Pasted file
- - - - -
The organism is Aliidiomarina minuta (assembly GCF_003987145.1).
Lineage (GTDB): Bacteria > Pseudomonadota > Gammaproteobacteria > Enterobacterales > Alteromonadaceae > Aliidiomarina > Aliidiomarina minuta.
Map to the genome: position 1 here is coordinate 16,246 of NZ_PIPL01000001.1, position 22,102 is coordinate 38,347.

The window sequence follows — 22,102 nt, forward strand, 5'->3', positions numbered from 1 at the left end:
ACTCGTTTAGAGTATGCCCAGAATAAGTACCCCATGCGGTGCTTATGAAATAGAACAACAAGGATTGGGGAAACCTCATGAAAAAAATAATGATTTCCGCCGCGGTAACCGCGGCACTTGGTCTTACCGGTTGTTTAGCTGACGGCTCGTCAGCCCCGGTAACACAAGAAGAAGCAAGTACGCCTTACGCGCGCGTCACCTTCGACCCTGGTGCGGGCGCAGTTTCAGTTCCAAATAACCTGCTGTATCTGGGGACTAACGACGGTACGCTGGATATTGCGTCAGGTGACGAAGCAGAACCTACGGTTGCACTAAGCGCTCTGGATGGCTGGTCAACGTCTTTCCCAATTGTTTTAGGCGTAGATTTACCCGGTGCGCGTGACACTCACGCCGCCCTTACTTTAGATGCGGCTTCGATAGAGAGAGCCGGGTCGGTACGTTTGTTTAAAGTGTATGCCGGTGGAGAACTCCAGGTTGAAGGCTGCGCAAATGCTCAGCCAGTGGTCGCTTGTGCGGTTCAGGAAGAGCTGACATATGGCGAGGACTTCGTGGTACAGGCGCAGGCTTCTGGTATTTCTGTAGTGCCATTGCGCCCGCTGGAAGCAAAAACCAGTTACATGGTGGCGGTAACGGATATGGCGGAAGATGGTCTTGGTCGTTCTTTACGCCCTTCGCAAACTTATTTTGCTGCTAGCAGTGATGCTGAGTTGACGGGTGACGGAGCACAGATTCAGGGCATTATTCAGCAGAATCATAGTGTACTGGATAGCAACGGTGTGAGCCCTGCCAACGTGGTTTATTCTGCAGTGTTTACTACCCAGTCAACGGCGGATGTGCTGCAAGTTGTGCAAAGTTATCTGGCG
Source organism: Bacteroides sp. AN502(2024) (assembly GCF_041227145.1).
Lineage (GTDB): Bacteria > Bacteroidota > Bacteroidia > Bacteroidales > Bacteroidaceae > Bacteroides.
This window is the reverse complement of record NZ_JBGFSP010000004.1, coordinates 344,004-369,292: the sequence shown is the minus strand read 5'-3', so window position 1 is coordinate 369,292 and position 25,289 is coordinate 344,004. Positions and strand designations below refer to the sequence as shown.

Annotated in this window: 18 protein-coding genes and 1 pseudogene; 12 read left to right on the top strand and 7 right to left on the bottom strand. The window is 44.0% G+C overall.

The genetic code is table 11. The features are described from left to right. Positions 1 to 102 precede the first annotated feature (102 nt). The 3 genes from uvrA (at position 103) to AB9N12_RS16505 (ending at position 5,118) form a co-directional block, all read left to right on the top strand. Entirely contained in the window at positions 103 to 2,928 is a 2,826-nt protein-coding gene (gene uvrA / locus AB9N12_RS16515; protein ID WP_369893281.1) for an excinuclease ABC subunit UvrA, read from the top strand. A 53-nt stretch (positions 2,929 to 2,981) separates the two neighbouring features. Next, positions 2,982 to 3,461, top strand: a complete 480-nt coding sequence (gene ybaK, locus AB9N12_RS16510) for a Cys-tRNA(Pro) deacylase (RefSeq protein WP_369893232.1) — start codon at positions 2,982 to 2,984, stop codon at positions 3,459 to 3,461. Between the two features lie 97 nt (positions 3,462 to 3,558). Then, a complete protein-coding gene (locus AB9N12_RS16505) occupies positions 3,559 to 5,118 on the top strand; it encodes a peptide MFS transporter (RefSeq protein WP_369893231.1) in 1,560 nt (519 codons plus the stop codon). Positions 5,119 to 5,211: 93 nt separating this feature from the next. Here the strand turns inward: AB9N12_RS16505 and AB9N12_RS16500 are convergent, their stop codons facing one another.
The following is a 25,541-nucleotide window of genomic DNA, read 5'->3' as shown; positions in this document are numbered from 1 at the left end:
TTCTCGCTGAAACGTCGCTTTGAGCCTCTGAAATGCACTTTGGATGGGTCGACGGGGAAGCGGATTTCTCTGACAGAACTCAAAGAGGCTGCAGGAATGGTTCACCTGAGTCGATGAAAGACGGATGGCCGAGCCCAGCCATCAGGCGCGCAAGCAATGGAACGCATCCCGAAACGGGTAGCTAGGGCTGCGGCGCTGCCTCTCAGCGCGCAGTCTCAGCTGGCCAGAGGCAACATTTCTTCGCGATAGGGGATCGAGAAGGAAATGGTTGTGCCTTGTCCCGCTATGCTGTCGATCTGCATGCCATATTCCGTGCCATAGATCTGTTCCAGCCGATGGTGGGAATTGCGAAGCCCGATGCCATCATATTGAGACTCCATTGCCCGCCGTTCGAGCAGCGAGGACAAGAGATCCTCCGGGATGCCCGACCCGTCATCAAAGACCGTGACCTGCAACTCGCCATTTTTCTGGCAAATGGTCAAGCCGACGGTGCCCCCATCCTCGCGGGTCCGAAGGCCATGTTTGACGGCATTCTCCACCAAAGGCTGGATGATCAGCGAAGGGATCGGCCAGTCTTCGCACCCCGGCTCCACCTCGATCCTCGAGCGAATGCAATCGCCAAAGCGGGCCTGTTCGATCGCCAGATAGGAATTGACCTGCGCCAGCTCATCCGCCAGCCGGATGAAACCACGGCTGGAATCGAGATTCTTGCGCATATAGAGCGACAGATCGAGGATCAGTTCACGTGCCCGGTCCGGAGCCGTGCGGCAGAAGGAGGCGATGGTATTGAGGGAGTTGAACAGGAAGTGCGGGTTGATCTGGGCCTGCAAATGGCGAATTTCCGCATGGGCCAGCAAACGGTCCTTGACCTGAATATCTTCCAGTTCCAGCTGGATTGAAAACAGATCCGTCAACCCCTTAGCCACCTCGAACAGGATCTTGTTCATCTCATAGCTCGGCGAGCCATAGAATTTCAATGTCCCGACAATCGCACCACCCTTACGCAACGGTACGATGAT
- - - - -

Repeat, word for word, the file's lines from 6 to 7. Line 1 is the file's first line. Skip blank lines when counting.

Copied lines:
Source organism: Bacteroides sp. AN502(2024) (assembly GCF_041227145.1).
Lineage (GTDB): Bacteria > Bacteroidota > Bacteroidia > Bacteroidales > Bacteroidaceae > Bacteroides.